Of Course the NSA is Spying on Second Life - It Would Only Be Surprise If It Wasn't
When the NSA leaks began emerging this Summer, I asked Linden Lab if it was one of the many Internet companies providing the US spy agency with users' data, a question to which I receive no reply, which was no surprise -- so I wasn't surprised to read this New York Times story that the NSA is, indeed, monitoring Second Life users, along with other virtual worlds. Because actually, the real surprise would be if the NSA wasn't monitoring Second Life. Here's some background:
- Back in 2007, Dr. Rohan Gunaratna, a top Al Qaeda expert, told me jihadists were using Second Life to meet, perhaps creating anonymous groups of like-minded extremists. As I noted then, "if there are Jihadists in Second Life, there are also counter-terrorists. US Homeland Security, of course, set up a temporary SL project back in 2005 [pictured above]; it's likely that intelligence agencies and investigators like Dr. Gunaratna are already in-world, even without the Lindens' knowledge."
- In 2008, then-Linden Lab CEO Philip Rosedale appeared before Congress to talk about the value and potential dangers of Second Life (which led to a segment on "The Daily Show".)
- By 2008, Congress was late to the party, since by then, most branches of the US military, and major government agencies like NASA and NOAA, either had an official presence in Second Life, or were actively exploring it.
So with all that US government activity in Second Life we already know about, it's really not a surprise to find the NSA is there too. The more interesting question is whether this is a good idea, and whether it should be Constitutionally permitted at all. As it happens, leading jurist and legal theorist Judge Richard Posner discussed this in Second Life, when he appeared in SL to talk about his book on Constitutional rights in the age of Al Qaeda:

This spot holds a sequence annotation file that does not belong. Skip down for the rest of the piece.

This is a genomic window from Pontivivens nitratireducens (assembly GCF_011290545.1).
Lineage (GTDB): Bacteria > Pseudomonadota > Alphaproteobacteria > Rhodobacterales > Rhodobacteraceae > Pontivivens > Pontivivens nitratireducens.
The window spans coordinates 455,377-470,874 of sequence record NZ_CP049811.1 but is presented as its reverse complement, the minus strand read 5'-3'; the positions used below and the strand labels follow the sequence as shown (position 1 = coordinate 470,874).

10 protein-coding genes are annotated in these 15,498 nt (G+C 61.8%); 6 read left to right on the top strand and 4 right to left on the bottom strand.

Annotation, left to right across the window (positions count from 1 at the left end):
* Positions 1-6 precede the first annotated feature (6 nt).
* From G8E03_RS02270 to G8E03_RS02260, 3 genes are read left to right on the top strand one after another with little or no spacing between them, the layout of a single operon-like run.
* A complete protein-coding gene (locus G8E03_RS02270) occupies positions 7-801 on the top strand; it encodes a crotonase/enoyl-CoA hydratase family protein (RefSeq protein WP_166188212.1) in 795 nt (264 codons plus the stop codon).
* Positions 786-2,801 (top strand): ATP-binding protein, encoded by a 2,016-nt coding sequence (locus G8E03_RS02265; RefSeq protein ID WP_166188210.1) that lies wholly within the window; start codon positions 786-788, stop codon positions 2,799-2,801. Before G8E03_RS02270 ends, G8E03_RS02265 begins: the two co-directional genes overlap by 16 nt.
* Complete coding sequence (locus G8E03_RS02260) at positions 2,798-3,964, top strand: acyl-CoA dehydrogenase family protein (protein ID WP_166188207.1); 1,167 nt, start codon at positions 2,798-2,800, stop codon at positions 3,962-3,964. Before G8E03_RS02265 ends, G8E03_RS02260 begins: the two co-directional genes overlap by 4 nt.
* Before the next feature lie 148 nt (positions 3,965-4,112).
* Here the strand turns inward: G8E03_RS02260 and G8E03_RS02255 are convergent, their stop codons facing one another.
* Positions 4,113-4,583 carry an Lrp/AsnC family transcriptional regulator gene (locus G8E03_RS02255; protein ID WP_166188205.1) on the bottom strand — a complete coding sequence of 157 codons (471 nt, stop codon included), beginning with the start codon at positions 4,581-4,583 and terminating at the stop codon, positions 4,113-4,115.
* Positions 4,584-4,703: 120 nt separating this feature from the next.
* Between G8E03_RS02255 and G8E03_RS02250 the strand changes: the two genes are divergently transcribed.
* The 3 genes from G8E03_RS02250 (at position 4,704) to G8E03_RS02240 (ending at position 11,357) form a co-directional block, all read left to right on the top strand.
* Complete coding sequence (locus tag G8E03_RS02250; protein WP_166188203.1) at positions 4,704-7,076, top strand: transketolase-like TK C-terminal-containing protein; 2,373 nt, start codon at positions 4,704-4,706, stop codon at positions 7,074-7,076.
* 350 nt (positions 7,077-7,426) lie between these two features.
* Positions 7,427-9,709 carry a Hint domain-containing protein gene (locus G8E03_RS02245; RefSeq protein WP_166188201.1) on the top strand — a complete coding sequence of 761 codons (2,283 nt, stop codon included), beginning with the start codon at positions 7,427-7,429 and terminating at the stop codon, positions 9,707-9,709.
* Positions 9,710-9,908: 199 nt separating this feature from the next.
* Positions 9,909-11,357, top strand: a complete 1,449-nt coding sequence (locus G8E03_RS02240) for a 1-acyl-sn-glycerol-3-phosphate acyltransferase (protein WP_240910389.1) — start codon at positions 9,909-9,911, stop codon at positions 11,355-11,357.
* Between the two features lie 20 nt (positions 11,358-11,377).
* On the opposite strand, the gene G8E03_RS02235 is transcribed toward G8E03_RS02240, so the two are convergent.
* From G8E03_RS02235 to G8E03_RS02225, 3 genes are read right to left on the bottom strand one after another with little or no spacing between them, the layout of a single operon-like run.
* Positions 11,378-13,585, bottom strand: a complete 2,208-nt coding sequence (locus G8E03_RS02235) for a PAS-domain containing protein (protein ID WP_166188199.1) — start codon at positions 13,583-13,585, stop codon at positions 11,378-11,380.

“There is I believe no legal impediment to an FBI special agent enrolling in Second Life under an avatar that would not identify him as an agent,” Judge Richard Posner opined back then, when I asked him about it. “The general rule is that if a building or other area is open to the public, anyone can enter if he adheres to the rules of the owner, but the owner cannot bar an investigator who does not resort to coercion or other distinctive police methods of investigation.” Judge Posner went on to offer a tacit acknowledgement that the conflict could make its way into the metaverse. “The Internet offers opportunities both for terrorists and counterterrorism,” he observed. So it's an arms race between the opposing forces, both seeking maximum advantage from the digital revolution.” And though it should have been expected all along, now we know Judge Posner's predictions have come true.
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